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Community Voices (Wack): Historically, as today, unrestrained power of a leader is dangerous

By unanimously acquitting President Trump (except for Sen. Romney’s vote on one count), Senate Republicans effectively neutered their institution by granting the President almost unlimited power, using legal arguments smashing through centuries of precedent, legal standards, and Constitutional law.

The president’s legal team argued: “If a president does something which he believes will help him get elected in the public interest, that cannot be the kind of quid pro quo that results in impeachment.”

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The unanimous ratification of this legal theory by Senate Republican sets an astonishing and ominous precedent, not just for future presidents, but also for the permissible conduct of this president.

The 17th century French king, Louis the XIV, known as the Sun King, is reputed to have said, “I am the state (L'état, c’est moi).” His conduct as king certainly was consistent with that sentiment. He was vain, overly sensitive to criticism, and militarily aggressive, waging multiple wars across Europe during his reign, almost always out of personal ambition and vanity. The conduct of government for all of France revolved around his personal whims, appetites, and moods.

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Despite all this, his long reign from 1643 to 1715 is regarded as the beginning of modern France, because of the concentration of government control in service of his personal vision. However, it was exactly this kind of consolidation of power around a single individual that six decades later inspired the authors of the U.S. Constitution to center our entire system of government on the checks and balances between the three branches of government.

On Jan. 30, 1933, Adolph Hitler was sworn in as chancellor of Germany. In the most recent election, his party, the National Socialists, won a third of the seats in the German parliament, called the Reichstag. Their bitter rivals, the Communists, held about half as many seats, but enough to prevent the Nazis from passing the legislation they wanted. The rivalry between the two groups included gang warfare and assassinations, resulting in hundreds of deaths in recent years.

Four weeks later on Feb. 27, an act of arson burned the Reichstag down, and the Nazis immediately blamed their Communist rivals. Using his new position and the fire as justification for emergency measures, Hitler persuaded and coerced the rest of the government to willingly give him more power, and within a month, he successfully banned all competing political parties, had all Communist elected officials removed from office, arrested opponents, and manipulated the legislature to grant him absolute authority, all through the existing political processes. When President Hindenburg died the following year, every government employee and member of the military had to swear an oath to serve Hitler personally.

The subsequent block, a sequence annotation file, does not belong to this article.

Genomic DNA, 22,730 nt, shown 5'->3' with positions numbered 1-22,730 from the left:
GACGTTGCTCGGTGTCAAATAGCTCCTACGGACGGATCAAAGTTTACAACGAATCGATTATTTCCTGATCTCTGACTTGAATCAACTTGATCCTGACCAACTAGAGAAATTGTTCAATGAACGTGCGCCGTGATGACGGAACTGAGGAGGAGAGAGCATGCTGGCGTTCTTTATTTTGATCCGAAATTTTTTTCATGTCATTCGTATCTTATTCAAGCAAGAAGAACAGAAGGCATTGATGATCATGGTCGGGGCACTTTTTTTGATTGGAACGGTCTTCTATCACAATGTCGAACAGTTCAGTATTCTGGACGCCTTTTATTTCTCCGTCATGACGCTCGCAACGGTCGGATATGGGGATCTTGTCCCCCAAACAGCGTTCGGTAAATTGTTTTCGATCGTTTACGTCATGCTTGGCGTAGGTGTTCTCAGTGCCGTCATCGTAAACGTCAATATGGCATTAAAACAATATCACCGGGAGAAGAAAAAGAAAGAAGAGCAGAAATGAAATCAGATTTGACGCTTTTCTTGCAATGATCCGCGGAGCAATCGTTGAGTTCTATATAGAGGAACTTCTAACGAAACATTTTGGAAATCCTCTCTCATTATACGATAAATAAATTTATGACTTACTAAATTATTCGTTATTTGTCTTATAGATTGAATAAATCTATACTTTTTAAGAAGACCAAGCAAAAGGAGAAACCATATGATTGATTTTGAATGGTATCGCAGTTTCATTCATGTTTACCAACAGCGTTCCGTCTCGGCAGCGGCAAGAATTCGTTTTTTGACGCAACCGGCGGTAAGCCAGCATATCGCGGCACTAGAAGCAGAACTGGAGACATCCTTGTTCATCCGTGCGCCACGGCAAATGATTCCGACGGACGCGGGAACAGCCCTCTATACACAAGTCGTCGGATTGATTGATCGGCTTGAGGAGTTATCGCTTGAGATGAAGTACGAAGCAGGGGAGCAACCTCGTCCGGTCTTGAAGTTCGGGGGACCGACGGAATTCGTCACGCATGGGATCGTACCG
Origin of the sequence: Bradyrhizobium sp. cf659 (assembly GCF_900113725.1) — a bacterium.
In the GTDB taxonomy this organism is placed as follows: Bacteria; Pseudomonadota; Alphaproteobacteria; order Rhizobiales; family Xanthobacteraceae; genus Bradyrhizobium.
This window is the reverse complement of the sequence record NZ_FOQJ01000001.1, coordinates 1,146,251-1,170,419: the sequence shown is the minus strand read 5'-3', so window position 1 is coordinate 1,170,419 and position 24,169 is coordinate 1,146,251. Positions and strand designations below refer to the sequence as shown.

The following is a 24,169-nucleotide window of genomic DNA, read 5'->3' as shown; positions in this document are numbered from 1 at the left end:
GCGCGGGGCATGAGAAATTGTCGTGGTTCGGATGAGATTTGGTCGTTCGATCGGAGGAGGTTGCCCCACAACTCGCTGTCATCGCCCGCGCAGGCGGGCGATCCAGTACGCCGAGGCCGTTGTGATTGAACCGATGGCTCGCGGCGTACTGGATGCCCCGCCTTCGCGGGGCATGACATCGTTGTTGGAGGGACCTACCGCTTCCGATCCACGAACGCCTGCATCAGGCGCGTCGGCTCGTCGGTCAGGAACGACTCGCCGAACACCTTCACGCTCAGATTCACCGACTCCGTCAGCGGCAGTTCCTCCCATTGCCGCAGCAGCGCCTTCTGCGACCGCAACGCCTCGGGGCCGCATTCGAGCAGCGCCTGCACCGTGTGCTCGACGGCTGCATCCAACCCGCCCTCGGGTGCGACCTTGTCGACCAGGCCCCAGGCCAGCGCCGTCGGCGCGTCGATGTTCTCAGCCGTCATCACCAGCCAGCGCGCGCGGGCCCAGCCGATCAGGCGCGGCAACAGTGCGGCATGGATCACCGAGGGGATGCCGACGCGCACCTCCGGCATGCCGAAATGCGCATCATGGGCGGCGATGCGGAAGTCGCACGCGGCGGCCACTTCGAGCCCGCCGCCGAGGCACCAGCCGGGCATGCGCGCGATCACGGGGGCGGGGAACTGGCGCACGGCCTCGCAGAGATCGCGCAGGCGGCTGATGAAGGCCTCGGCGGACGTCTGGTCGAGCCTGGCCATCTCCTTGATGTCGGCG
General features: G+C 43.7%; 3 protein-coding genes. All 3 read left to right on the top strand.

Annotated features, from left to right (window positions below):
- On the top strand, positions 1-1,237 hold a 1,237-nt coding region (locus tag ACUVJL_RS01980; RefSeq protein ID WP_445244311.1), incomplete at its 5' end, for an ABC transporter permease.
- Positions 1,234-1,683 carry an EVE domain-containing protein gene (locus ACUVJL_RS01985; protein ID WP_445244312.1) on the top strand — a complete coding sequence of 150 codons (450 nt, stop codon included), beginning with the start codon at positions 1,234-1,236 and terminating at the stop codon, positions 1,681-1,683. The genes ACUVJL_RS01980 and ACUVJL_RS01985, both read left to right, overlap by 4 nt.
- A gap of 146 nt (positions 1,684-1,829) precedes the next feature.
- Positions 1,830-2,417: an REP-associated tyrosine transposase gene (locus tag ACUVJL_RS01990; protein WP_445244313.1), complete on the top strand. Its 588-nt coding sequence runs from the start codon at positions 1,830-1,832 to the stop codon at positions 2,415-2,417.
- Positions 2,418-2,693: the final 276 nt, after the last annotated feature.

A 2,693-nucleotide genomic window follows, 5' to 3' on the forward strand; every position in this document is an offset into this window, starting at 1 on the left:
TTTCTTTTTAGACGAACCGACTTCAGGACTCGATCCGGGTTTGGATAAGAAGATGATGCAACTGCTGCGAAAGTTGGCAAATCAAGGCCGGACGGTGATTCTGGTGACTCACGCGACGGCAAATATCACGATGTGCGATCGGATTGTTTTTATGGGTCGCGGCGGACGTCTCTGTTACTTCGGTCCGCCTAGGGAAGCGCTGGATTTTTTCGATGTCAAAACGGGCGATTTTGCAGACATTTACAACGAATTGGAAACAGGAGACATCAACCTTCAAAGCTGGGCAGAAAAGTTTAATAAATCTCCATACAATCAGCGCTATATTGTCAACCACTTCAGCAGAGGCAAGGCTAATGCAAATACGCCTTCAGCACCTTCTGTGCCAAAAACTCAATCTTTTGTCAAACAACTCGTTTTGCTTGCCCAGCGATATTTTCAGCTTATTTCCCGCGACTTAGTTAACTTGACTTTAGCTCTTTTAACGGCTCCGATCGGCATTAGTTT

Presently in the United States, government officials and the military swear an oath to support and defend the Constitution.

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President Richard Nixon resigned on Aug. 9, 1974, following the visit of a delegation of Republican politicians who informed him that, after 16 months of hearings, public examination of mountains of documents, and hundreds of hours of public witness testimony, there was enough evidence to ensure his impeachment and removal after a trial in the Senate.

Later, during a 1977 interview with David Frost, Nixon defended his actions with the famous statement about national security: “Well, when the president does it, that means that it is not illegal.” You can see how it’s not a big stretch to go from “national security” to “national interest,” as argued by President Trump’s legal team, and embraced wholeheartedly by Republican senators as the basis for their acquittal.

What’s going on today isn’t exactly like these historical examples. But the common theme is unrestrained power, and the dangers of unconstrained human nature. The Senate’s acquittal, without examining a single piece of evidence or hearing from a single witness, and using the cited legal arguments, throws the door open to unprecedented Presidential abuse of power.

Please, don’t take my word for it. One of the most conservative members of Congress, Justin Amash, says:

“This dangerous standard would permit the current president, or any president, without consequences, to engage in corrupt acts that violate the public trust. It would contravene the Constitution’s command that the president “shall take Care that the Laws be faithfully executed. It would mean the president’s power would go largely unchecked by Congress — transforming our constitutional republic into a virtual monarchy.”

The U.S. Senate just gave away the single most powerful tool granted to them by the Constitution for preventing the destruction of our democracy.

Some friends and neighbors who are less politically inclined might say, “Why get so worked up about this? It doesn’t affect us here in Carroll County.”

That may be so, for now; until it does, and then it will be too late.

Robert Wack writes from Westminster. He can be reached at Robert.p.wack@gmail.com.

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